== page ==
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Nigerian Shi'ites Reject State Inquiry Into Deadly Clash


FILE - Nigerian Shi'ite Muslims took to the streets to protest and demanded the release of Shi'ite leader Ibraheem Zakzaky, in Kano, Nigeria, Dec. 21, 2015.

FILE - Nigerian Shi'ite Muslims took to the streets to protest and demanded the release of Shi'ite leader Ibraheem Zakzaky, in Kano, Nigeria, Dec. 21, 2015.

A spokesman for a Nigerian Shi'ite group says it will not participate in a state inquiry into a deadly December clash unless their imprisoned leader is released.

Hundreds were killed in the northern city of Zaria last month after fighting broke out between the Islamic Movement in Nigeria group and the Nigerian military after IMN protesters blocked the convoy of army chief General Tukur Buratai.

The Nigerian military says the road block was an attempt to assassinate Buratai and the soldiers were only defending themselves. But the IMN claims group members were hunted down by troops long after the general left the area, leading to the destruction of their mosque and the wounding and arrest of their leader Sheikh Ibrahim Al Zakzaky.

FILE - Sheikh Ibrahim Zakzaky

FILE - Sheikh Ibrahim Zakzaky

Kaduna state governor Nasir el-Rufai has set up a commission of inquiry into the shootout. But IMN spokesman Ibrahim Musa says the group won’t take part until Zakzaky is set free.

“We want the immediate release of our leader simply because he is the one that is in the best position to explain and tender some other things that the commission might like to know about the whole crisis,” Musa said. He also objected to statements el-Rufai has made about the group, claiming they show bias against IMN and would affect the neutrality of the commission.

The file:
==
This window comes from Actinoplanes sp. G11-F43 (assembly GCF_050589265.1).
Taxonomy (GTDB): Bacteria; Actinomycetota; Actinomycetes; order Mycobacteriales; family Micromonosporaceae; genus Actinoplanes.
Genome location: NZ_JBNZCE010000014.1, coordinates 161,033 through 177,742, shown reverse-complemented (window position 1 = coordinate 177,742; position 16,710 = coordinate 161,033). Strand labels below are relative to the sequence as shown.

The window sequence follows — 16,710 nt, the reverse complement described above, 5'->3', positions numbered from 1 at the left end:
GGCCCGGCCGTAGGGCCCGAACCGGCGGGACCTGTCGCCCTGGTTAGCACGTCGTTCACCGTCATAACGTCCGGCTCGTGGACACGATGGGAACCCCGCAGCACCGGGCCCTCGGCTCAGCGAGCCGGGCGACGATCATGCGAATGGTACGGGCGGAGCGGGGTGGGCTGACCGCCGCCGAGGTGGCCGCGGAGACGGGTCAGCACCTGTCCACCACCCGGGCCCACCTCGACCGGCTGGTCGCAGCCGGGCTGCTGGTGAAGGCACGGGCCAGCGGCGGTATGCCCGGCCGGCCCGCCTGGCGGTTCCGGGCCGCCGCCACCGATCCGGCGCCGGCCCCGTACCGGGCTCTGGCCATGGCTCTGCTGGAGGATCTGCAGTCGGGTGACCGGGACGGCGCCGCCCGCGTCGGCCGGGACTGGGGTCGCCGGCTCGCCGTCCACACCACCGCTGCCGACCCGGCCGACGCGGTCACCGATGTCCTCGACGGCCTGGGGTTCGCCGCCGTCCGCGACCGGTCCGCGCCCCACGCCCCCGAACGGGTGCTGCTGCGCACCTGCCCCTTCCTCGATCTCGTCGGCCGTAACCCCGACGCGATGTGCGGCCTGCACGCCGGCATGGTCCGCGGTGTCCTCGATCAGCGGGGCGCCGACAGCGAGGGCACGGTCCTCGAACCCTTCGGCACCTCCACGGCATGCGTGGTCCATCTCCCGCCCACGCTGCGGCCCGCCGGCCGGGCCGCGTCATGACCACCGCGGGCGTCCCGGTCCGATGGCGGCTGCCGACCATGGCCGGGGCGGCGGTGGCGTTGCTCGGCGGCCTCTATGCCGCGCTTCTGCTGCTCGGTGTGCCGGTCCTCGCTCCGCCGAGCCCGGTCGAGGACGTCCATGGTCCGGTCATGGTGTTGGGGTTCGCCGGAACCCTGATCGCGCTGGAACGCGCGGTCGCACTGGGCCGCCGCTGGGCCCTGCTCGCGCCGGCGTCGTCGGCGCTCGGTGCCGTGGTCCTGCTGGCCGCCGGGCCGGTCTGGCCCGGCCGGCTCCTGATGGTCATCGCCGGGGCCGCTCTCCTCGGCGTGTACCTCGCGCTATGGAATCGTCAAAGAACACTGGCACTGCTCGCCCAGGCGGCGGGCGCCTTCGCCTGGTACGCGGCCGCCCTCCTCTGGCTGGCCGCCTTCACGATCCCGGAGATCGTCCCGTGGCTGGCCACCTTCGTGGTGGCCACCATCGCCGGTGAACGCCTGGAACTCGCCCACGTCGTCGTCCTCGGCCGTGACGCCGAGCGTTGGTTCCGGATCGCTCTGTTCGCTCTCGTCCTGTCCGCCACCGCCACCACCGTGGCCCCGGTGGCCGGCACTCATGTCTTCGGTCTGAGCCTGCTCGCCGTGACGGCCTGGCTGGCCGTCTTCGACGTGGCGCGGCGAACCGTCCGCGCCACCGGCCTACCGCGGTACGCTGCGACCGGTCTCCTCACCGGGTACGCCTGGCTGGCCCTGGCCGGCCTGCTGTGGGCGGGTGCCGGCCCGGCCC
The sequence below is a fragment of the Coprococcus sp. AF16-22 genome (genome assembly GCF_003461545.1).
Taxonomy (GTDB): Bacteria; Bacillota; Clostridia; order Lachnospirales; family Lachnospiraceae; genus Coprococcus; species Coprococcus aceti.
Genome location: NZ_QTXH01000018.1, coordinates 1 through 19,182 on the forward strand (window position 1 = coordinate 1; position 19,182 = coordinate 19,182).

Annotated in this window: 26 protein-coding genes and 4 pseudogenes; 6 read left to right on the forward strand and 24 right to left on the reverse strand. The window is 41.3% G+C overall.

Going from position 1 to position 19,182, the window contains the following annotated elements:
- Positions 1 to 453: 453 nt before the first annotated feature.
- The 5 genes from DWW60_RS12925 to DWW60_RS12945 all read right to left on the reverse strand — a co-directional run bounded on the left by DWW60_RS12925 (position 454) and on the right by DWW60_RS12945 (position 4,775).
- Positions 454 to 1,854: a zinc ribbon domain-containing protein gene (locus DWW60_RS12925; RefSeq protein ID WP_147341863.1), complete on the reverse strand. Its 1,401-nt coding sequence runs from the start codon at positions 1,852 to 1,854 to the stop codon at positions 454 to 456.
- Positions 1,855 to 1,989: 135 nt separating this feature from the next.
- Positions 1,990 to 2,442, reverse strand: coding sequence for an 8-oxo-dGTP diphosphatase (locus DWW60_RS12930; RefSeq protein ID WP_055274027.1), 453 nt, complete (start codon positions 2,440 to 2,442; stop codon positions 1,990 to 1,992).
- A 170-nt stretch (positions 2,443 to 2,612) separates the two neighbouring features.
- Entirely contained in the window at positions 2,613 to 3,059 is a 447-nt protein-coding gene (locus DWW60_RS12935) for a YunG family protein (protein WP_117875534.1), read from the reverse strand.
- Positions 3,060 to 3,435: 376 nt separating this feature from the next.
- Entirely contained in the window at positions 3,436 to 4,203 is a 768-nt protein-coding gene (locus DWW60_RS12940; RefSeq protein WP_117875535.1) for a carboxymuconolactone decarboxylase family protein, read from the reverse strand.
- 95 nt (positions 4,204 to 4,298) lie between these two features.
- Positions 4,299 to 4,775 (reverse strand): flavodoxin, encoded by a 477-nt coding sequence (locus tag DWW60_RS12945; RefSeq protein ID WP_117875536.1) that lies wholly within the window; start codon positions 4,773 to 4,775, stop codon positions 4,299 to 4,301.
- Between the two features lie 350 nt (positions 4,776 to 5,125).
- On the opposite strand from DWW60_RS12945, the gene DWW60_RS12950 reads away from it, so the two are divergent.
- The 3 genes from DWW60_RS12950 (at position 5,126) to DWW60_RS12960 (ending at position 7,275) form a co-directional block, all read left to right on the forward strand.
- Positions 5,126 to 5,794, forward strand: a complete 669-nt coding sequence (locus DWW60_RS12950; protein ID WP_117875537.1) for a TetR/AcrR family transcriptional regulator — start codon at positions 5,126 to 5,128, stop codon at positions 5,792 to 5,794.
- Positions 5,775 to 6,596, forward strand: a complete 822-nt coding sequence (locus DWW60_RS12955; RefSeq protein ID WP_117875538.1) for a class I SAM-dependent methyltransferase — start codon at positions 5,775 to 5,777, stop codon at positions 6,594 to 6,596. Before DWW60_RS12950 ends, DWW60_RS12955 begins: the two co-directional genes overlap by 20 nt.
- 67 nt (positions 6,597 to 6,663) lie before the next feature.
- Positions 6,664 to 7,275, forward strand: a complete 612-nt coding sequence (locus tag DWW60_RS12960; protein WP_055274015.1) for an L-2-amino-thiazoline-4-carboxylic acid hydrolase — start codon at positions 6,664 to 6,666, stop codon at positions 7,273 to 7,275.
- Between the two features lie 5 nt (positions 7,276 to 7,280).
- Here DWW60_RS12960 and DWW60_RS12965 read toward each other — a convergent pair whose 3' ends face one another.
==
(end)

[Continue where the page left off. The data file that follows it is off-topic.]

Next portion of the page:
“We don’t expect fairness and justice from this judicial commission,” Musa said.

A spokesman for the Kaduna state government was not available to comment.

The state government says the IMN has long been a nuisance for residents. In a speech shortly after the incident, el-Rufai said the group had blocked roads in the past and built illegal structures around its headquarters in Zaria.

Many of the group’s buildings in Zaria were destroyed after the fighting, Musa said. While Zaria is IMN’s headquarters, the group’s membership extends across Nigeria’s north and west.

The military’s behavior also attracted condemnation from abroad. Human Rights Watch called the military’s use of force “unjustified,” and said it hadn’t found credible claims by the military that the group posed a threat.

Nigeria researcher for HRW Mausi Segun said the government was violating due process by keeping Zakzaky in prison.

Musa said he is being held after receiving medical treatment for about six gunshot wounds. He says the sheikh has not been charged with a crime.

“The continued detention of Sheikh Zakzaky without any charges being filed against him is unconstitutional,” Segun said. He added that any findings by the commission of inquiry will lack authority without IMN’s participation.

“The outcome of the investigation or the work of the commission will be jeopardized without the full involvement or cooperation of a major party to the clashes,” Segun said.

Nigeria is about evenly divided between Muslims and Christians. A small percentage of the population identifies as Shi'ite; according to the Pew Research Center’s Forum on Religion & Public Life estimates 12 percent, though others place the number lower.

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